I sold my Iliad. It was just to small to use for A4 PDFs and too big to use for fiction. Plus the Sony eReader is perfect for fiction and I have that. So the iLiad is off to a new home in sunny England!
Tag Archives | Books
What have I been reading?
I decided that I needed a small notebook to jot things down in when they occured to me. Things like story ideas, song snippets, general notes; anything really. So I ordered a Moleskine Pocket Plain Notebook after seeing Simon Wolf with one at WWDC. It’s perfect. Fits in the pocket, has a sleeve at the back to store a few items, has a ribbon bookmark and an integrated elastic to hold it closed. Cool. I also ordered a Moleskine Large Plain Notebook for more copious writing and note taking. I liked them so much I’ve just ordered a Moleskine San Francisco City Notebook for use on WWDC and Macworld trips. The city notebook has a map, which gives an overview of the city, along with 36 pages of zone maps, which provide large scale maps of the city centre. A 96 page tab separated personal section allows you to keep hotels, shops, addresses, places of interest and facilities organised. A further 76 blank pages let you jot down thoughts, stories and memories of trips. Excellent. Basically the city notebooks let you build up your own guidebook for cities you visit regularly.
There are editions of the city notebooks for about 20 major cities so far. See the full list at the Moleskine site.
I finished listening to the audio book version of Frank Herbert’s Hellstrom’s Hive yesterday. God, I love that book. It is so crying out for a sequel. I want to know what happened next, then over the following few years, decades, and centuries. I’m now reading the book again. On my Sony Reader of course. I created a LRF version of the book from a PDF I “found”. I’ve bought two paper copies of the book and an audio version. I’ll buy an authentic eBook version when I can.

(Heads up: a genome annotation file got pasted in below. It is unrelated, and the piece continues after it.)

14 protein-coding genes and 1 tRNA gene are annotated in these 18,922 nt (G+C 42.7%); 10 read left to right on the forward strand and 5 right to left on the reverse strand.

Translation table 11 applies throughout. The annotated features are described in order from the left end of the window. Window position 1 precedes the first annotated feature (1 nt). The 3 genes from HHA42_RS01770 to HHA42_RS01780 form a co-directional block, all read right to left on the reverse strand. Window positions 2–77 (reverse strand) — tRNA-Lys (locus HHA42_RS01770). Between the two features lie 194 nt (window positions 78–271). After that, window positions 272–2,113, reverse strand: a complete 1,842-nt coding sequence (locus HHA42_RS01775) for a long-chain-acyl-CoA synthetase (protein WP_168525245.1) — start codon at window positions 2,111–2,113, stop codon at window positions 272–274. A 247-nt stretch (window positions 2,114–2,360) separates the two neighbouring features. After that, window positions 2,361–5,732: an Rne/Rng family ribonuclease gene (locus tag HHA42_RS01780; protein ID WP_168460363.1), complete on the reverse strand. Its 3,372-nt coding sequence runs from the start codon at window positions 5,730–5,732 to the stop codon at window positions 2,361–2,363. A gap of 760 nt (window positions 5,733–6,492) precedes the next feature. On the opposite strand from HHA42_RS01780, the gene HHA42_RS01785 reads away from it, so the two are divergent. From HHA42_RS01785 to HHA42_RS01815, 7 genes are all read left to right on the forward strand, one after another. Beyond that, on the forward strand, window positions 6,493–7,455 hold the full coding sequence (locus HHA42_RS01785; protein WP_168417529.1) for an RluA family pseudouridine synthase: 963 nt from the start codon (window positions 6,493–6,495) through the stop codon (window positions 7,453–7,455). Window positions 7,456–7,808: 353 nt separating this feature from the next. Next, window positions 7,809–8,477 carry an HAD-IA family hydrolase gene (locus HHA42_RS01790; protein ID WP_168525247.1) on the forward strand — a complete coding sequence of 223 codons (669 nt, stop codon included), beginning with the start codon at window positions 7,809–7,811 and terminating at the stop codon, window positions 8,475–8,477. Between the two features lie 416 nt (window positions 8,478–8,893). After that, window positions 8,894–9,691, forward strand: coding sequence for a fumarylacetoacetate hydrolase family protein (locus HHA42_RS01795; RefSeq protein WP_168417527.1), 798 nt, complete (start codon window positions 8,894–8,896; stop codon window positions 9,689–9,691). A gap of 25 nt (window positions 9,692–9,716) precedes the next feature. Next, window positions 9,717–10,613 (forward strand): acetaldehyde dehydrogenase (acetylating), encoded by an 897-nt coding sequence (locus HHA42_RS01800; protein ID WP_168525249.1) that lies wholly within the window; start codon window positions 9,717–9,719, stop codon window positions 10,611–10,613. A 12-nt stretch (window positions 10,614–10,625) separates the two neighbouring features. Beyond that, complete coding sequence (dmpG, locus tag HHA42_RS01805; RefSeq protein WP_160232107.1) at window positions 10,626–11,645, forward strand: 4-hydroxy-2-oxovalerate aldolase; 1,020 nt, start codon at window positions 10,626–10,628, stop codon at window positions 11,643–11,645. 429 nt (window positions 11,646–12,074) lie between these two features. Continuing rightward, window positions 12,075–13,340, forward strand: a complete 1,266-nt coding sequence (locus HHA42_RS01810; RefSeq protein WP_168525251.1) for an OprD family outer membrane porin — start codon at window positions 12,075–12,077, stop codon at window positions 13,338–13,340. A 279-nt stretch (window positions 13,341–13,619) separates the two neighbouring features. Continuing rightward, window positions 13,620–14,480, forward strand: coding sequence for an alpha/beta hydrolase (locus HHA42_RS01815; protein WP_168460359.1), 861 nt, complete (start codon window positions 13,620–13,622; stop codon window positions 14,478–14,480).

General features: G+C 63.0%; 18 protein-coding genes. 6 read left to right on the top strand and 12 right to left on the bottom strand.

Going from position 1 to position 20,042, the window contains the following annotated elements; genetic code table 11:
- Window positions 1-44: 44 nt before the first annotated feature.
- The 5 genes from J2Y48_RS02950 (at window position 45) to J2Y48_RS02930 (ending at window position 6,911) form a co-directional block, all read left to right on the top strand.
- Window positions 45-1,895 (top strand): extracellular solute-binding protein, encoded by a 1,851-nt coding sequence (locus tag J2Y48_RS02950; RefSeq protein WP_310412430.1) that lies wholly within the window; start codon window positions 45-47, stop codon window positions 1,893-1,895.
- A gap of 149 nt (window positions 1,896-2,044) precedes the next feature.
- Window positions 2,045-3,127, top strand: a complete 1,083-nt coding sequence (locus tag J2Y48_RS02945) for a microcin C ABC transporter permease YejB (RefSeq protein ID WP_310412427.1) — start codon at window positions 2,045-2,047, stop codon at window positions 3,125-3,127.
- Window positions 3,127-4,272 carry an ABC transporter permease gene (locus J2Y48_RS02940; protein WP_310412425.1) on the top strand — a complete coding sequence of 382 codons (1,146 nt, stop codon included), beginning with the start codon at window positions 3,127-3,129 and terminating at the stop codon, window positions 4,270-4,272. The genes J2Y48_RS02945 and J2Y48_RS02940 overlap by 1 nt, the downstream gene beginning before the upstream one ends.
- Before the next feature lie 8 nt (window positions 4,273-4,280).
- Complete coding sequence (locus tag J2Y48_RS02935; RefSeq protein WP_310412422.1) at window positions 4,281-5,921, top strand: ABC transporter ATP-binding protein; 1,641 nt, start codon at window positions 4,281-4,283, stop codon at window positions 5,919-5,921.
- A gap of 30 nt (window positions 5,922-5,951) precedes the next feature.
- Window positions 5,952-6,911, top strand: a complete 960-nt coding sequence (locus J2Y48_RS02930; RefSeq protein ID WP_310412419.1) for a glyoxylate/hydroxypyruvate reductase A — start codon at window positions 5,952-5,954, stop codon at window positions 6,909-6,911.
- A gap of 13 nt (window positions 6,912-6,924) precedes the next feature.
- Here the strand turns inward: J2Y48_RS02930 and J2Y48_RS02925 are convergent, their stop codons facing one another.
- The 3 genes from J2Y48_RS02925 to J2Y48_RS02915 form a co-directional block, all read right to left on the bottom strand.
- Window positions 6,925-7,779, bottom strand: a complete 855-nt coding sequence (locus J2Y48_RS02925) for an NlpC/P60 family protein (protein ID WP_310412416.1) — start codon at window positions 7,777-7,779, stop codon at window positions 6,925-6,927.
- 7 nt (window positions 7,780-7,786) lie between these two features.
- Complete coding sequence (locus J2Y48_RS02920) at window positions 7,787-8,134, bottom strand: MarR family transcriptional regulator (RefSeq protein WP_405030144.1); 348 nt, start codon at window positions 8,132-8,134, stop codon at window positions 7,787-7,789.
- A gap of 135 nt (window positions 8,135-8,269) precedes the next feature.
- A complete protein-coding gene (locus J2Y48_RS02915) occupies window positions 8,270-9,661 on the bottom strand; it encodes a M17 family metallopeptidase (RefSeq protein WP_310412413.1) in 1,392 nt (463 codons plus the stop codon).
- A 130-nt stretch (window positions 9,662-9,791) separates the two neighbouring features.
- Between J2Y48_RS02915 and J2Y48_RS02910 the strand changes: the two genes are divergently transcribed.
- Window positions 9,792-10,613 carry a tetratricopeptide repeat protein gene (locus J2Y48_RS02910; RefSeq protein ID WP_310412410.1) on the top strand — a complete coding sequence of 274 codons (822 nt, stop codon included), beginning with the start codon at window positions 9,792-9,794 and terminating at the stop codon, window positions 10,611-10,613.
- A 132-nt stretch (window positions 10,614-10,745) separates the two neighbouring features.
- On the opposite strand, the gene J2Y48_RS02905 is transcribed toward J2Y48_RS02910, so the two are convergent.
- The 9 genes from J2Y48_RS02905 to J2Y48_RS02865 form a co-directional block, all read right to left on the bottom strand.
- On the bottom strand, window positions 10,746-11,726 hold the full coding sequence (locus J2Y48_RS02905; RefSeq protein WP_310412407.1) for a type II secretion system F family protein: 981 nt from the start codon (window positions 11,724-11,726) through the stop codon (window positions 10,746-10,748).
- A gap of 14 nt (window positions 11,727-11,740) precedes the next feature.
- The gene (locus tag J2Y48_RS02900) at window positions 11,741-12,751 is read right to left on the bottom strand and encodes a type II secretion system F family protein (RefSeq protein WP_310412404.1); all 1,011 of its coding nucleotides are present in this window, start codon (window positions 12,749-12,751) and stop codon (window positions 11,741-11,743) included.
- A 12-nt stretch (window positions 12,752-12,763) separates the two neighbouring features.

I might take some notes and jot down some thoughts of possible sequel ideas in Scrivener as I read it this time…
Just seen that Frank Herbert’s Whipping Star is on Audible as an audio book. Read by Scott Brick. I’m listening to (reading?) Hellstrom’s Hive at the moment. It’s a marvellous book. I’ve read it many times. The audio book version is wonderful. Whipping Star next. Hopefully there will be more of Herbert’s work added in the future.
I’ve been using a Sony eInk device for about a year. It’s an excellent device for reading fiction (and text grabbed from opinion piece web sites). The Sony is poor for A4 PDF documents though, as the screen is too small. The whole A4 page is rendered on the small screen and the text is too small to read. There are tools to change the PDF’s and increase font size etc., put they are a bit of a pain.
I’ve been looking at the iRex Iliad as a device for reading A4 PDF’s on for a while as it has a larger display, but it has always been a bit too expensive. iRex recently introduced a new Book Edition model with a different case, no wireless networking and a reduced price. I bought one to replace the big pile of paper I’ve been reading (Apple Mac OS X Server and VMware VI3 documentation). I recently printed out a PDF technical manual (that was a few hundred pages long ) and 2 days later a new updated version was released! Now I just update the version on the Iliad. I could read these on my Mac laptop but the eInk screen is much easier on the eyes for prolonged reading. Plus you can use a pen to annotate the PDF’s.